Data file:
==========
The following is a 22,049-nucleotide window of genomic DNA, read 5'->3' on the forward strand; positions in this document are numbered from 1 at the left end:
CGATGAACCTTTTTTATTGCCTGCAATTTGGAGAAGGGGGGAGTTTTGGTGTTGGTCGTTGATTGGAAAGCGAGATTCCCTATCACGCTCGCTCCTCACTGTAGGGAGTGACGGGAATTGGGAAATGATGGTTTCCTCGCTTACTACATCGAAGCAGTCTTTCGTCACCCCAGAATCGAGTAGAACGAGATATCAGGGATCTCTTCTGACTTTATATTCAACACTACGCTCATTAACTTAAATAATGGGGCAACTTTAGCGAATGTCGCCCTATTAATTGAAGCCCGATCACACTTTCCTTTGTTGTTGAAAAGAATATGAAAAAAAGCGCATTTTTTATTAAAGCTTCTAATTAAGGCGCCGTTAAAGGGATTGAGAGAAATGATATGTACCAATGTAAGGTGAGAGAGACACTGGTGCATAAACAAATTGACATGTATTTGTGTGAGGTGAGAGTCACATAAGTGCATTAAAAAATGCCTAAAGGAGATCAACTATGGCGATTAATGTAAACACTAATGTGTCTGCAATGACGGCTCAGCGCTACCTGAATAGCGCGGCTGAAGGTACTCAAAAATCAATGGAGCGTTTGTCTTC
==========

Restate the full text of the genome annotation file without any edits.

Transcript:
The following is a 22,049-nucleotide window of genomic DNA, read 5'->3' on the forward strand; positions in this document are numbered from 1 at the left end:
CGATGAACCTTTTTTATTGCCTGCAATTTGGAGAAGGGGGGAGTTTTGGTGTTGGTCGTTGATTGGAAAGCGAGATTCCCTATCACGCTCGCTCCTCACTGTAGGGAGTGACGGGAATTGGGAAATGATGGTTTCCTCGCTTACTACATCGAAGCAGTCTTTCGTCACCCCAGAATCGAGTAGAACGAGATATCAGGGATCTCTTCTGACTTTATATTCAACACTACGCTCATTAACTTAAATAATGGGGCAACTTTAGCGAATGTCGCCCTATTAATTGAAGCCCGATCACACTTTCCTTTGTTGTTGAAAAGAATATGAAAAAAAGCGCATTTTTTATTAAAGCTTCTAATTAAGGCGCCGTTAAAGGGATTGAGAGAAATGATATGTACCAATGTAAGGTGAGAGAGACACTGGTGCATAAACAAATTGACATGTATTTGTGTGAGGTGAGAGTCACATAAGTGCATTAAAAAATGCCTAAAGGAGATCAACTATGGCGATTAATGTAAACACTAATGTGTCTGCAATGACGGCTCAGCGCTACCTGAATAGCGCGGCTGAAGGTACTCAAAAATCAATGGAGCGTTTGTCTTC